WASHINGTON – An intercepted conference call between al-Qaeda leader
and his top operatives prompted the United States to close its Middle East diplomatic missions, according to a report Wednesday.
Online journal The Daily Beast,
citing US intelligence sources, said more than 20 al-Qaeda operatives from across the terror group's global network were on the call, which they described as being "like a meeting of the Legion of Doom."
In the call, Zawahiri reportedly named the head of the Yemen al-Qaeda branch,
as the operational controller of the group's affiliates throughout the Muslim world or the group's regional Ma’sul al-Amm (Arabic for general manager).
Al-Zawahiri (R), al-Wuhayshi (Photo: MCT, Reuters)
"This was like a meeting of the Legion of Doom," the Daily Beast quoted a US intelligence officer as saying, referring to a coalition of villains in the cartoon "Super Friends."
Video courtesy of jn1.tv
Taking part in the call were representatives of Nigeria's Boko Haram,
the Pakistani Taliban, al-Qaeda in Iraq, al-Qaeda in the Islamic Maghreb, and other more obscure affiliates and aspiring affiliates
such as al-Qaeda in the Sinai Peninsula,
the report said.
According to the quoted source: “All you need to do is look at that list of places we shut down to get a sense of who was on the phone call.”
Security checks in Sana Airport. Yemen (Photo: Reuters)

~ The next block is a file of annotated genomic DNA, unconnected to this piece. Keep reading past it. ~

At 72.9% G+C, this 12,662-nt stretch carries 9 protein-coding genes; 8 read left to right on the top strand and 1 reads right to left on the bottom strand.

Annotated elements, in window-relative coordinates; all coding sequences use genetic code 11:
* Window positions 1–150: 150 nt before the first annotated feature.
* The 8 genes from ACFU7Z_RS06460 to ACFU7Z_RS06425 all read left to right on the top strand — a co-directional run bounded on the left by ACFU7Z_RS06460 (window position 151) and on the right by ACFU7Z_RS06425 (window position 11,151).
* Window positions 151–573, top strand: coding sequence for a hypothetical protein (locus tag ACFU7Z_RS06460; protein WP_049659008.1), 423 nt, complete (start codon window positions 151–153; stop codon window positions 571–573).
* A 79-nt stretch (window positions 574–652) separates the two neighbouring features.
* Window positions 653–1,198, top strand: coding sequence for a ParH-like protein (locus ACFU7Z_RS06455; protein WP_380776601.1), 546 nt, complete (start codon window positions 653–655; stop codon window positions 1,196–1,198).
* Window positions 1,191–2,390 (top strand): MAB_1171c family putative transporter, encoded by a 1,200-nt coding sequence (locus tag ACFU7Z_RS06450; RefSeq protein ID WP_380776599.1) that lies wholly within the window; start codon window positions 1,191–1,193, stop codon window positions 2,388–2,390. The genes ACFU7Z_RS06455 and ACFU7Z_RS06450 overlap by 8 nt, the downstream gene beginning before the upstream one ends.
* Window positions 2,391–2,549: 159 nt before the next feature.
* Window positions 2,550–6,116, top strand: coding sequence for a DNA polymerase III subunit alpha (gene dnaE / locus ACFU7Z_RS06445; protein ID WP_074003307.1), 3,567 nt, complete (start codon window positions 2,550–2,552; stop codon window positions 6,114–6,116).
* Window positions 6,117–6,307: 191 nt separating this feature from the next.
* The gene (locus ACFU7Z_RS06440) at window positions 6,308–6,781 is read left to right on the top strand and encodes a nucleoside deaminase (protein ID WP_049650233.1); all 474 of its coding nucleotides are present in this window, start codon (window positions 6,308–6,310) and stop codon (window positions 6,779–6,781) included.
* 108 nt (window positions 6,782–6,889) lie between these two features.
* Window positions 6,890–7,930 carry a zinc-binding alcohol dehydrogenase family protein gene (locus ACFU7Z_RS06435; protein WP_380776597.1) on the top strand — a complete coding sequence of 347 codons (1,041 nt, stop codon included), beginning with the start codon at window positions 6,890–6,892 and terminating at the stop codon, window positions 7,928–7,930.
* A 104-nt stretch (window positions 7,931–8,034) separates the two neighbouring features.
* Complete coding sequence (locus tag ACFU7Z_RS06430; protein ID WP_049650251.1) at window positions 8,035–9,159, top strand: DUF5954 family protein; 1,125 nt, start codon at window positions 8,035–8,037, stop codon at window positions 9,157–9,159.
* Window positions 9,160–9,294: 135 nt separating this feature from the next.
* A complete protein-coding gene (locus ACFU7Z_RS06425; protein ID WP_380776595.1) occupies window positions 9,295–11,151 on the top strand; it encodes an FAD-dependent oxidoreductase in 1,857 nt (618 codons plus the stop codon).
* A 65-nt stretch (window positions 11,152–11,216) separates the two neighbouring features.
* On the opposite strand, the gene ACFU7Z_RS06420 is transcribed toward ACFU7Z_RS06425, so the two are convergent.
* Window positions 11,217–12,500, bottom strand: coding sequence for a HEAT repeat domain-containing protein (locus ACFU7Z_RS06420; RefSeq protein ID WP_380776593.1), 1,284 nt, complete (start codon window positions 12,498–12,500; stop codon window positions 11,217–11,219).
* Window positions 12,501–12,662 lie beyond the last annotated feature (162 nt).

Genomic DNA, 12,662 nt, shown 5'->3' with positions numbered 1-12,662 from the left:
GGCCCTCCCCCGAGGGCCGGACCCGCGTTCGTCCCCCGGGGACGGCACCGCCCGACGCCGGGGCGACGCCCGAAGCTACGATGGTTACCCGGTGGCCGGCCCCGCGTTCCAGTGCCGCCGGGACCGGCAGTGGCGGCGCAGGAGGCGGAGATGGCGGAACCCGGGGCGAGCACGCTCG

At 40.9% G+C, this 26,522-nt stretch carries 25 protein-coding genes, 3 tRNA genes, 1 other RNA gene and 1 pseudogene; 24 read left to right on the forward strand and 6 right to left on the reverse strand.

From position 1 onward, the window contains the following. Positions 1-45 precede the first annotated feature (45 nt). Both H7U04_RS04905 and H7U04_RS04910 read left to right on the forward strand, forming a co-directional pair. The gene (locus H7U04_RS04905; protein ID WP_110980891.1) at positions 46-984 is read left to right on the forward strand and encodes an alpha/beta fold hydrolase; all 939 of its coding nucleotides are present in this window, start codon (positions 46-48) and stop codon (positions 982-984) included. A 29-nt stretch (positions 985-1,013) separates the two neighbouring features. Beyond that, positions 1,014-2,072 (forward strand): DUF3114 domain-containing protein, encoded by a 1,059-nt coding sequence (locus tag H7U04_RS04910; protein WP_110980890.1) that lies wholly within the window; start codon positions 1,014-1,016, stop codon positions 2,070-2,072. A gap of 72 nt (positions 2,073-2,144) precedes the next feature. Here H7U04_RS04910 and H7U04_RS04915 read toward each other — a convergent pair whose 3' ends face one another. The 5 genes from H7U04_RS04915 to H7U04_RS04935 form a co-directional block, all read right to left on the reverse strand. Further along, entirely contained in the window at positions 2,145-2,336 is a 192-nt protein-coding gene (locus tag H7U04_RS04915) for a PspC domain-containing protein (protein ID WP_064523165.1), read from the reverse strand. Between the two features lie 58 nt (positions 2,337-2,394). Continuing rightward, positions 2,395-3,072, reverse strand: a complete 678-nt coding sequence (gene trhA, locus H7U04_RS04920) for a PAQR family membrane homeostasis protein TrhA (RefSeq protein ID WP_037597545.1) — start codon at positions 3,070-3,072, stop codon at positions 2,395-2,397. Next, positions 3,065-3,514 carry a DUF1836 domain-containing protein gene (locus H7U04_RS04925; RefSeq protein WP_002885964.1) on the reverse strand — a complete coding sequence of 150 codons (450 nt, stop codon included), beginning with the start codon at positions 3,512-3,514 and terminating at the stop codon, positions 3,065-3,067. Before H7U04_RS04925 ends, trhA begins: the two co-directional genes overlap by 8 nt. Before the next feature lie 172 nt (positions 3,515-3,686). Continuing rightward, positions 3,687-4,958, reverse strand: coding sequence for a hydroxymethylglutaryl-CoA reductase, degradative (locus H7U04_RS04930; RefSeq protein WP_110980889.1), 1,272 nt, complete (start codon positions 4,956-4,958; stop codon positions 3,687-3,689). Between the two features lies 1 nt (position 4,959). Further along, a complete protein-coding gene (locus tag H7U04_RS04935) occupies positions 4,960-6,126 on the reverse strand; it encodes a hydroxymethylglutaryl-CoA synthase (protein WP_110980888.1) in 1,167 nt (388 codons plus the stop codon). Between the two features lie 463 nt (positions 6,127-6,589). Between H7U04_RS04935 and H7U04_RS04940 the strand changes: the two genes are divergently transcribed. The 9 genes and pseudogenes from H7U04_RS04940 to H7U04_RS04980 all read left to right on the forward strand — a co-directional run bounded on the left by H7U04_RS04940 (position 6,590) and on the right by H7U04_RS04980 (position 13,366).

The United States took the unusual step of closing
some 25 diplomatic missions in the Muslim world on Sunday, and then extending the closure for a week at 19 of them, in response to what was reportedly a credible and imminent threat of a major al-Qaeda attack.
According to the Daily Beast, the presence of aspiring al-Qaeda affiliated groups operating in Sinai was a major factor in the State Department's call to close the US Embassy in Tel Aviv,
the report quoted one US intelligence official as saying.
“These guys already proved they could hit Eilat. It’s not out of the range of possibilities that they could hit us in Tel Aviv,” the official said.
Tensions high amid threats. Yemen road-block (Photo: Reuters)
Al-Qaeda leaders had mistakenly assumed that the conference calls, which allowed Zawahiri to run the decentralized group from remote locations, were secure.
Earlier news reports
had said the warning had come from a US intercept
of a conversation between Zawahiri and al-Wuhayshi.
The Daily Beast said that during the conference call the al-Qaeda leaders discussed in vague terms plans for a pending attack, and mentioned that a team or teams were already in place.
AFP contributed to this report
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